Whether you are looking to book a winter getaway or planning for spring break, here’s how to talk to your employer about taking time off.
Whether you are looking to book a winter getaway or planning for spring break, here’s how to talk to your employer about taking time off
Being a nanny isn’t just a standard 9-5 job. You become invested in the children’s lives, develop personal relationships with the parents and began to feel like part of the family. Because of that, maintaining the employee-employer relationship can be tricky. But remember: You are an employee and personal time off is part of the job. (TIP: If you can, sort out paid time off, PTO, in your nanny contract before starting full-time).
The parents should be receptive to a vacation here and there, but you have to understand that finding a good childcare replacement can be a little more complicated. Being considerate when asking for time off shows you respect the family’s schedule and your relationship with them. Read on to learn the three main things to consider when requesting a little well-deserved time off.
Give as Much Notice as Possible
Parents need to make alternate childcare accommodations, and the more time they have to do this, the better! They’re going to want to find a nanny as good as you (go ahead—toot your own horn!), and that vetting process can take some time. At a minimum, let them know two weeks ahead of time. If they’re working parents, they’ll likely need a few free weekends to speak with some potential nannies to fill in for you. If you can, aim for at least one month’s notice. Life with little ones has its crazy moments, so give the parents of time to prepare. The more notice you give, the more it shows that you respect them and their time.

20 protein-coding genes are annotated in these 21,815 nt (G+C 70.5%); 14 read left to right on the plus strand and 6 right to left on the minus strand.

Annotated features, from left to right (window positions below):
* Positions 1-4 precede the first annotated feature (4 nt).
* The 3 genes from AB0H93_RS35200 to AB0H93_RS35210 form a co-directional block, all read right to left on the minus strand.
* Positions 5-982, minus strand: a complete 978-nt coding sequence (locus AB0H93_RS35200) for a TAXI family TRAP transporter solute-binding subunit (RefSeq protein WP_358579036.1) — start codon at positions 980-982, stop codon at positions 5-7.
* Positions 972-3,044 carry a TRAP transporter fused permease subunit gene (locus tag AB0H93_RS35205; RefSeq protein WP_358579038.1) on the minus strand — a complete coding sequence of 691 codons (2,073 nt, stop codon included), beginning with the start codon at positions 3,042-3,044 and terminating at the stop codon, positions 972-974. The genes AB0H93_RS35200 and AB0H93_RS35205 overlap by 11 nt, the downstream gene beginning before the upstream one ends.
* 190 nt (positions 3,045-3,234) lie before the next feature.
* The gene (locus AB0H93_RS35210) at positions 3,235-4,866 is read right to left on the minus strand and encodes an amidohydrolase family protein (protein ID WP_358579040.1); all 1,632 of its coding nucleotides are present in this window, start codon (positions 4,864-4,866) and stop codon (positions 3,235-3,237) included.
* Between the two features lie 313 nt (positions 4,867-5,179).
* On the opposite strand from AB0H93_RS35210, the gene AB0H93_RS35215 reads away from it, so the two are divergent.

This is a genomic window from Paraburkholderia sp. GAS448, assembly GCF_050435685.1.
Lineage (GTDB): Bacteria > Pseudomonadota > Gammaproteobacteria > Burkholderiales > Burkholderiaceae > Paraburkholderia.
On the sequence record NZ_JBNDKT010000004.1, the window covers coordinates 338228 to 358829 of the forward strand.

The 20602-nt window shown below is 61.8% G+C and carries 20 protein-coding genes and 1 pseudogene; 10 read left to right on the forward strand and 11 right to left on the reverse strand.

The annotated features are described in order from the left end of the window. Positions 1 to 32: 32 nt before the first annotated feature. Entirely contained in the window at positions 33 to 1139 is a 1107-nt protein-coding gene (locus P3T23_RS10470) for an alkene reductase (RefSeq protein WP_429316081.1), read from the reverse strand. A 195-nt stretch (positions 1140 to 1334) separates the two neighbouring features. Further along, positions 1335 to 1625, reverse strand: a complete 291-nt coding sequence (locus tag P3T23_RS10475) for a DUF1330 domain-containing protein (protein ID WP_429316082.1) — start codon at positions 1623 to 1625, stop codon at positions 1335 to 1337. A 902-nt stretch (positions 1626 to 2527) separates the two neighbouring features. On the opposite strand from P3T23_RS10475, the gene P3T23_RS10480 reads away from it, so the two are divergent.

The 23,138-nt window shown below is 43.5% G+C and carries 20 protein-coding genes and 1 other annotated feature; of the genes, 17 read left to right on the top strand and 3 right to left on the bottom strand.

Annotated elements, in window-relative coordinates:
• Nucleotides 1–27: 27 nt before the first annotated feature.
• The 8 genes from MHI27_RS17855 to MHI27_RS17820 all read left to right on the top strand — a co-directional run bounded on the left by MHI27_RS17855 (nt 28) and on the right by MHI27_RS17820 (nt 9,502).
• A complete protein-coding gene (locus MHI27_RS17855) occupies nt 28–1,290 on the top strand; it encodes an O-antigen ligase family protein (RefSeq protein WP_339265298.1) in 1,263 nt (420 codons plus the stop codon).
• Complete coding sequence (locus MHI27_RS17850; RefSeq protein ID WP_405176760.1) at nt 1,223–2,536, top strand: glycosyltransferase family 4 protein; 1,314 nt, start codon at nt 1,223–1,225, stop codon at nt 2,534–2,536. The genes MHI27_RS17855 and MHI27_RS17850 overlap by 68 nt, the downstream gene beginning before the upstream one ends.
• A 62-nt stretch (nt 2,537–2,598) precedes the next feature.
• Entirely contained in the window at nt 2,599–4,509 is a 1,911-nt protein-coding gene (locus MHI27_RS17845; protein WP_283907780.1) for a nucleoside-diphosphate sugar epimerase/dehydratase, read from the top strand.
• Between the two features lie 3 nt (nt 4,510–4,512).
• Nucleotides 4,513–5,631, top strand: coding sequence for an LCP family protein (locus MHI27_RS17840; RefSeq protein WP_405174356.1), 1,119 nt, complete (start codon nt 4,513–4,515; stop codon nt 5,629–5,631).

Provide Some Recommendations
Simplify the vetting process and make it easier for the parents to say “Yes” to your PTO request by providing them with some caregiver recommendations! They’ll value your suggestions, which will make their job of finding your replacement that much easier. That being said, make sure you give solid recommendations. Don’t throw out the name and contact information of someone you knew years ago in high school! These are the children you love and care for on a daily basis; make sure you leave them in qualified and trustworthy hands. However, before you recommend anyone, make sure he or she is available the full time you’ll be gone. Having the parents contact someone who is unavailable is, well, a waste of their time!
Try to Coordinate with the Parent’s Schedule
The most considerate thing you can do when asking for personal time off is to coordinate it with the family’s schedule. If you know that they’re taking a trip around the same time you’re planning yours and you can afford to be flexible with your dates, try to take time off when they’ll be gone! This will make it easier for them to find accommodations and will show that you know their schedule and understand their childcare needs. Plus, it makes it easier for you!
Your relationship with the family and kids can make you feel as if you need to be available 24/7. However, it’s important to remember that you are an employee, and a hard-working one, too! Don’t be afraid to ask for time off. You deserve it and the parents know that. Be aware of their needs and time constraints, and they’ll be more than happy to work with your vacation plans. Happy traveling!